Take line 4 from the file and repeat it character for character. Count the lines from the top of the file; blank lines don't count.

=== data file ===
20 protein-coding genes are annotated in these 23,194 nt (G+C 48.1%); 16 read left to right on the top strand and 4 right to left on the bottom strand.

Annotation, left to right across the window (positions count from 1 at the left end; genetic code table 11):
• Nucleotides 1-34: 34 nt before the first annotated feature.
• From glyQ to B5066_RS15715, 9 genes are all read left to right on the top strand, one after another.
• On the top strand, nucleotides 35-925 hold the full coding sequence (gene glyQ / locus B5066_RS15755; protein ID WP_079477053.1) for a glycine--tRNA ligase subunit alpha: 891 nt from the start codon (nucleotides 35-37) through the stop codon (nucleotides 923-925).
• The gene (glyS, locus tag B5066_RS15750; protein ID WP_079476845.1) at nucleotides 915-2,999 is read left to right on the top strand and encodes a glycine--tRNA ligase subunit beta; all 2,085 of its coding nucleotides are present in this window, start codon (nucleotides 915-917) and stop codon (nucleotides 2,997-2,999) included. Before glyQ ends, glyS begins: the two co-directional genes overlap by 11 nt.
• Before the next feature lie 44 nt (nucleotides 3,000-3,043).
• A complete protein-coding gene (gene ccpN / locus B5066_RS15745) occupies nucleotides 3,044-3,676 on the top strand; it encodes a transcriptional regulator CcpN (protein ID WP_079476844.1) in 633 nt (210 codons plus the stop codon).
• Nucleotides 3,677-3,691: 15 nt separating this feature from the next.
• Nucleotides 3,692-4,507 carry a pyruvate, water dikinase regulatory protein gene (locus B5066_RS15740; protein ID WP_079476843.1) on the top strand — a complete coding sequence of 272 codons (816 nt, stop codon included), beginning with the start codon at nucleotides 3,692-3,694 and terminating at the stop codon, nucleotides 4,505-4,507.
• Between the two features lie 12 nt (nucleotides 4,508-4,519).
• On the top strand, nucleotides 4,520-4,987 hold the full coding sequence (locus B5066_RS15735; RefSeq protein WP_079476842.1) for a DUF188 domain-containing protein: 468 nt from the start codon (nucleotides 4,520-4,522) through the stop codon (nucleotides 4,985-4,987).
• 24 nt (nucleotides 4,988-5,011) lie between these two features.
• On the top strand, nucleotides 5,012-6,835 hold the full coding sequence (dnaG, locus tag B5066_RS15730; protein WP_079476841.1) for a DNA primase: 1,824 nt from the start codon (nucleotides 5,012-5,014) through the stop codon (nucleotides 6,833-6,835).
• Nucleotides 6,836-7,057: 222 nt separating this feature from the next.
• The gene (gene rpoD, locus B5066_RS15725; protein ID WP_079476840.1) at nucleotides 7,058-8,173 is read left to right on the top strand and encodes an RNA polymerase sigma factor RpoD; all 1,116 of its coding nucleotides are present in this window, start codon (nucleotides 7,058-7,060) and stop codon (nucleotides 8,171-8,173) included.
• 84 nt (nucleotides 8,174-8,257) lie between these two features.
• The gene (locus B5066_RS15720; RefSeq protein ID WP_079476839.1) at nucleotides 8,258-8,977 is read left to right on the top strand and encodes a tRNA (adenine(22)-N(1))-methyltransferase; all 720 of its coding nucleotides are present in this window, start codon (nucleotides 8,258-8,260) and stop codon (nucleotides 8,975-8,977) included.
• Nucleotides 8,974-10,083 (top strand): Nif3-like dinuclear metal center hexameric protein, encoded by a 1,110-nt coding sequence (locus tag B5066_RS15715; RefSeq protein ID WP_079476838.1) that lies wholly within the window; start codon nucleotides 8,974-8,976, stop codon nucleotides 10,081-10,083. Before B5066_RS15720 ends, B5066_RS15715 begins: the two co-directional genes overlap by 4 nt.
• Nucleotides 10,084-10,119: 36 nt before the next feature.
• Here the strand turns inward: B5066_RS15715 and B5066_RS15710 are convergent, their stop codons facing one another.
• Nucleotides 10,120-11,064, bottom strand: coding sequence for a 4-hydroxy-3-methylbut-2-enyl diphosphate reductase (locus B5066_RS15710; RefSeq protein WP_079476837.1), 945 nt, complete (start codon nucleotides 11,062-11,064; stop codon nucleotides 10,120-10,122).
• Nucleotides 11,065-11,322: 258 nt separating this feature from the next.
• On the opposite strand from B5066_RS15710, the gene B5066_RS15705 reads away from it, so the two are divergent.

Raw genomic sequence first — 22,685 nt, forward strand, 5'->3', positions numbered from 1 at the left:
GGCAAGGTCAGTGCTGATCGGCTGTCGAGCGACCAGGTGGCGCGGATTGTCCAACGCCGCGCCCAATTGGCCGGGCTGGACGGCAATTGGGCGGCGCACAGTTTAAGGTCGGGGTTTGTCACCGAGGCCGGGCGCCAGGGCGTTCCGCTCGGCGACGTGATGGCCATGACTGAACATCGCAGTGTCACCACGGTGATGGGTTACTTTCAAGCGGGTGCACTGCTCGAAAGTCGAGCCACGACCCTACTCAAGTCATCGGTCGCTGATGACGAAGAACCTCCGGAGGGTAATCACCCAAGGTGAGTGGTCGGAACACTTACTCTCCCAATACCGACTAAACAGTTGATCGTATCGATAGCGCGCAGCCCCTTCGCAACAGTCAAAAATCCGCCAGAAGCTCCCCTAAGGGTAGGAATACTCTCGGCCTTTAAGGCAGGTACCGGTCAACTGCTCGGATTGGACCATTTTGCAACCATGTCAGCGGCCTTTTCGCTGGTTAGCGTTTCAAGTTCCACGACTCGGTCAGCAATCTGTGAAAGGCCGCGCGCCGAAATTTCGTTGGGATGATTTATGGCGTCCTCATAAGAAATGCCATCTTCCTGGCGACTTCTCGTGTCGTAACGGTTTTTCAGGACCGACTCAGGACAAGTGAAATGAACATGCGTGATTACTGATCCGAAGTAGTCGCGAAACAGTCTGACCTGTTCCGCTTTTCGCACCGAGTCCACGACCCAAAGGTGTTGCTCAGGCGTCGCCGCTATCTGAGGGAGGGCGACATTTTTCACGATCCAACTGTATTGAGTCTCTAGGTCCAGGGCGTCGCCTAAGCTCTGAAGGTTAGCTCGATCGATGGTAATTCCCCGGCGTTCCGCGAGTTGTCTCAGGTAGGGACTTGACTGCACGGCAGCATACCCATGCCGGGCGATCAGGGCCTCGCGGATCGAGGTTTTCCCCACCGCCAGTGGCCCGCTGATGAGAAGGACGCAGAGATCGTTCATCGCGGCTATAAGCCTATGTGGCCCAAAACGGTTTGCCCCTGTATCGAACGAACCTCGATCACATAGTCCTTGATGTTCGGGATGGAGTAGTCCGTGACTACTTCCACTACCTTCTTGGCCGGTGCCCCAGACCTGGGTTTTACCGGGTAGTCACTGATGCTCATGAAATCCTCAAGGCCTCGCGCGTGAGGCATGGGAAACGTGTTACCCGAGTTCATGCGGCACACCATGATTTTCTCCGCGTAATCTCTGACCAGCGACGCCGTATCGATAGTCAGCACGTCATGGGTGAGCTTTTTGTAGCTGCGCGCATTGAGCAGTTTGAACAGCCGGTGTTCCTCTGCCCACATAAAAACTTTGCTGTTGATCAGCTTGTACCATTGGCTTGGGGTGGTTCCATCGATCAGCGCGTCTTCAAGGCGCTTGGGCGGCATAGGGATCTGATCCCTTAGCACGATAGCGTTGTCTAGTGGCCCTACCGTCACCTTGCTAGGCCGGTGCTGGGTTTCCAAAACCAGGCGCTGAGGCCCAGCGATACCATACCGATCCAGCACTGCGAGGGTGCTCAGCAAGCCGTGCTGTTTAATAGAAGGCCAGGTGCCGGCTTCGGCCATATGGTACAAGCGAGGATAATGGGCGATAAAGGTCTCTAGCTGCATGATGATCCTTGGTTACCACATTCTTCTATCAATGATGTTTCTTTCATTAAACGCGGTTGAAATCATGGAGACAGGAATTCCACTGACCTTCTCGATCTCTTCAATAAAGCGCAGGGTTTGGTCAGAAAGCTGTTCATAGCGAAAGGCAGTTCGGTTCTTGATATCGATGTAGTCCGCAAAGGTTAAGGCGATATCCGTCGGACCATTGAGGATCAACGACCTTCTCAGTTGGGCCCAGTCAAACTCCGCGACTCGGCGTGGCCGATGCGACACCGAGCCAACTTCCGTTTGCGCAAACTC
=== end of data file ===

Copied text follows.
• From glyQ to B5066_RS15715, 9 genes are all read left to right on the top strand, one after another.